What do siblings need?
Children want to be taken seriously and be allowed to help in difficult situations. Parents can be supportive by actively involving the sibling in what is going on, giving them information about what is happening and generally showing appreciation for their help. Open and age-appropriate communication about the disease and the therapy, giving them the opportunity to ask questions and talk about their feelings helps, as does appreciating what they do to help and what they are having to do without. Hospital visits are also important because they give siblings the chance to develop a realistic view of what is happening with their brother or sister. In this extreme situation, siblings desperately need the care and attention of their parents. This could perhaps take the shape of small time-outs, rituals or conversations that focus exclusively on them. Having their own social life with friends, activities and interests – spaces and times that are detached from their sibling’s illness – is equally important for their psychological well-being. Parents often feel out of their depth in this balancing act between normality and the exceptional circumstances they are now facing. This is why it is essential to inform the sibling’s social environment, such as school or nursery, about the situation and to get outside support if needed. This may also include psychological support if the emotional burden becomes too great for the sibling.
"It helps children to know they can talk to those closest to them about anything"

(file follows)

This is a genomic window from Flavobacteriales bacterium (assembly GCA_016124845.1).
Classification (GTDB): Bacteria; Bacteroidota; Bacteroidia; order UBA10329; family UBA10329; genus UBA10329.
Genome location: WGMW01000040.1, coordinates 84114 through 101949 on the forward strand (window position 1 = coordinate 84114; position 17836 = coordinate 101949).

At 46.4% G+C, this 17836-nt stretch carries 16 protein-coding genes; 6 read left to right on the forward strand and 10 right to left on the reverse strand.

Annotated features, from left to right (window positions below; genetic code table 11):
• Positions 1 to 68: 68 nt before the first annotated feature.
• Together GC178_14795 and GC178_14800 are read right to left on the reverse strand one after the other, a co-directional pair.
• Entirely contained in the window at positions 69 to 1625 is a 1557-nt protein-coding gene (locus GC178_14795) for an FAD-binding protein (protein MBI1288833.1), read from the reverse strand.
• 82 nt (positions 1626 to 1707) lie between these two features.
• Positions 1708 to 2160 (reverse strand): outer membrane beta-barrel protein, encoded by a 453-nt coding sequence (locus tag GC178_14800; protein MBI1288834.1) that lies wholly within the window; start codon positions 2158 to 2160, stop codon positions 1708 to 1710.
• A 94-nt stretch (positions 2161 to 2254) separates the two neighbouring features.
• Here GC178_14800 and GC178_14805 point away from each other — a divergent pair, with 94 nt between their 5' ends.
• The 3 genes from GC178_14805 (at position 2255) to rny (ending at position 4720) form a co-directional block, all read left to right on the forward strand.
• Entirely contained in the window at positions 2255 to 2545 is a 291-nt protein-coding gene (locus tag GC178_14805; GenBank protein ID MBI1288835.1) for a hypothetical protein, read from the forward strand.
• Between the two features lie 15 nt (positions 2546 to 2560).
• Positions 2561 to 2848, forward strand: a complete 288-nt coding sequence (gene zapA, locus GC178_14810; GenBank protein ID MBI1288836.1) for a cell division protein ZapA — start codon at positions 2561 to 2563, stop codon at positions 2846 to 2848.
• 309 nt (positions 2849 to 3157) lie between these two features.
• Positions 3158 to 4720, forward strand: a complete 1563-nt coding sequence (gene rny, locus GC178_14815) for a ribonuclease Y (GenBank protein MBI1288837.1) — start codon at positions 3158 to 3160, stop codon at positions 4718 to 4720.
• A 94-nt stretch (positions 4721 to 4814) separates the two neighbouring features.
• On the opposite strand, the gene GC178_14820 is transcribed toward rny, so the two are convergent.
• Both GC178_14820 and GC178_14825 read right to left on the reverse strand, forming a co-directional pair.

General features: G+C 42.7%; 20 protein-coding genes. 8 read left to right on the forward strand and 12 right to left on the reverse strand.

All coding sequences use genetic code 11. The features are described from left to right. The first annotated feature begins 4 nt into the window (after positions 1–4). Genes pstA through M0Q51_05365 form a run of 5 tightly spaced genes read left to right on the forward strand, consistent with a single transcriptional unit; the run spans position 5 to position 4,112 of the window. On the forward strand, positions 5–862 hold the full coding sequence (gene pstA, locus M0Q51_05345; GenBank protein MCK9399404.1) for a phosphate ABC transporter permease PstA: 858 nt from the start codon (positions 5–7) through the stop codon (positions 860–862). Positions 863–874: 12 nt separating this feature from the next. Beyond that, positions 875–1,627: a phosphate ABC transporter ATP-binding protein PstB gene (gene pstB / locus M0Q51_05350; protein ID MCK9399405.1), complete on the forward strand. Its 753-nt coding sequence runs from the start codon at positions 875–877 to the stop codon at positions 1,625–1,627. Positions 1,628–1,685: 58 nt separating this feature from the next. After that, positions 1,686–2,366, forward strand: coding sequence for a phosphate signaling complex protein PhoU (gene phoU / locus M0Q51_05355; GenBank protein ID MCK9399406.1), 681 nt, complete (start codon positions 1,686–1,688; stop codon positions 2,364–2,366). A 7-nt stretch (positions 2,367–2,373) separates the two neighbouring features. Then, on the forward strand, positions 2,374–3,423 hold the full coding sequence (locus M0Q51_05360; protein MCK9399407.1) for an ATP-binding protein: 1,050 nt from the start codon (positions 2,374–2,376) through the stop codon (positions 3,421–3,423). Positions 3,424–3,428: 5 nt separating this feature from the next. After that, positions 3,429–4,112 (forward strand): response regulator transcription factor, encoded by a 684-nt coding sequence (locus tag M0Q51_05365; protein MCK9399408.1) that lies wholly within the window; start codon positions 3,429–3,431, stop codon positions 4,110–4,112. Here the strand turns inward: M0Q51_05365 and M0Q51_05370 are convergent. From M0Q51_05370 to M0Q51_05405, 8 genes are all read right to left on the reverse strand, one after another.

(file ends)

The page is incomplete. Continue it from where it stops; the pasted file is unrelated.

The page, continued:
Kerstin Westhoff, Oncopsychologist
What kind of support is available for families?
If family resources alone are not sufficient to cope with such a crisis, early professional support is recommended. This can make a decisive contribution to reducing the immense strain for all family members. The psycho-oncological care offered in children’s hospitals is therefore aimed at children with cancer, their parents as well as their siblings. Our member organisations offer numerous support services to help families get through the crisis better. These range from short “breathers” for parents through leisure activities for families and holiday camps for children with cancer and their healthy siblings to co-financing rehabilitation stays. Spending time together in a family-oriented rehabilitation clinic is particularly helpful after the intensive treatment has been completed. Here, everyone can gather new strength, deal with the strain of the long therapy period and return to a new normality of everyday life with professional support. We are committed to ensuring easier access to family-oriented rehabilitation because it is so beneficial for everyone affected. To ensure that parents of children with cancer are also better protected legally, we campaign for them at a political level. For example, the care leave introduced in 2021 ensures that parents have more time to care for a seriously ill child. Ideally, healthy siblings also benefit from this. The aim of these offers and measures is to provide families with targeted support during one of the most difficult phases of their lives and to give them strategies to overcome this crisis as unscathed as possible.